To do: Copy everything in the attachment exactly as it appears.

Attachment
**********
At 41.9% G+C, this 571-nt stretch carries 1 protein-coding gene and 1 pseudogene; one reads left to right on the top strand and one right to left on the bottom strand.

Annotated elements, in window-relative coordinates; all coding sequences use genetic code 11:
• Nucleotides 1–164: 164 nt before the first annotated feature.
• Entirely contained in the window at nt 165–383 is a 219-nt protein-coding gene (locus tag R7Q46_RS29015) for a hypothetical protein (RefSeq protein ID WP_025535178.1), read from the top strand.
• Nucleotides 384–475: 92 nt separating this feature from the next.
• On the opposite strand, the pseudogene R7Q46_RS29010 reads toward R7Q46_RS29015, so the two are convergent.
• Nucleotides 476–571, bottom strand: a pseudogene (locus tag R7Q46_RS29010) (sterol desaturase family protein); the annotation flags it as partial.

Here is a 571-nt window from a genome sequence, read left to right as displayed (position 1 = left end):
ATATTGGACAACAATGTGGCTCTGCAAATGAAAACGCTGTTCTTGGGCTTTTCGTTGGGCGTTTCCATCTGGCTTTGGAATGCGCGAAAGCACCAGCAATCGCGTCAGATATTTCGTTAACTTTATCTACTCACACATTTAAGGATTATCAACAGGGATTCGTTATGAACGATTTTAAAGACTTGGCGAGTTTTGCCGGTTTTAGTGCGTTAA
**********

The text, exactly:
At 41.9% G+C, this 571-nt stretch carries 1 protein-coding gene and 1 pseudogene; one reads left to right on the top strand and one right to left on the bottom strand.

Annotated elements, in window-relative coordinates; all coding sequences use genetic code 11:
• Nucleotides 1–164: 164 nt before the first annotated feature.
• Entirely contained in the window at nt 165–383 is a 219-nt protein-coding gene (locus tag R7Q46_RS29015) for a hypothetical protein (RefSeq protein ID WP_025535178.1), read from the top strand.
• Nucleotides 384–475: 92 nt separating this feature from the next.
• On the opposite strand, the pseudogene R7Q46_RS29010 reads toward R7Q46_RS29015, so the two are convergent.
• Nucleotides 476–571, bottom strand: a pseudogene (locus tag R7Q46_RS29010) (sterol desaturase family protein); the annotation flags it as partial.

Here is a 571-nt window from a genome sequence, read left to right as displayed (position 1 = left end):
ATATTGGACAACAATGTGGCTCTGCAAATGAAAACGCTGTTCTTGGGCTTTTCGTTGGGCGTTTCCATCTGGCTTTGGAATGCGCGAAAGCACCAGCAATCGCGTCAGATATTTCGTTAACTTTATCTACTCACACATTTAAGGATTATCAACAGGGATTCGTTATGAACGATTTTAAAGACTTGGCGAGTTTTGCCGGTTTTAGTGCGTTAA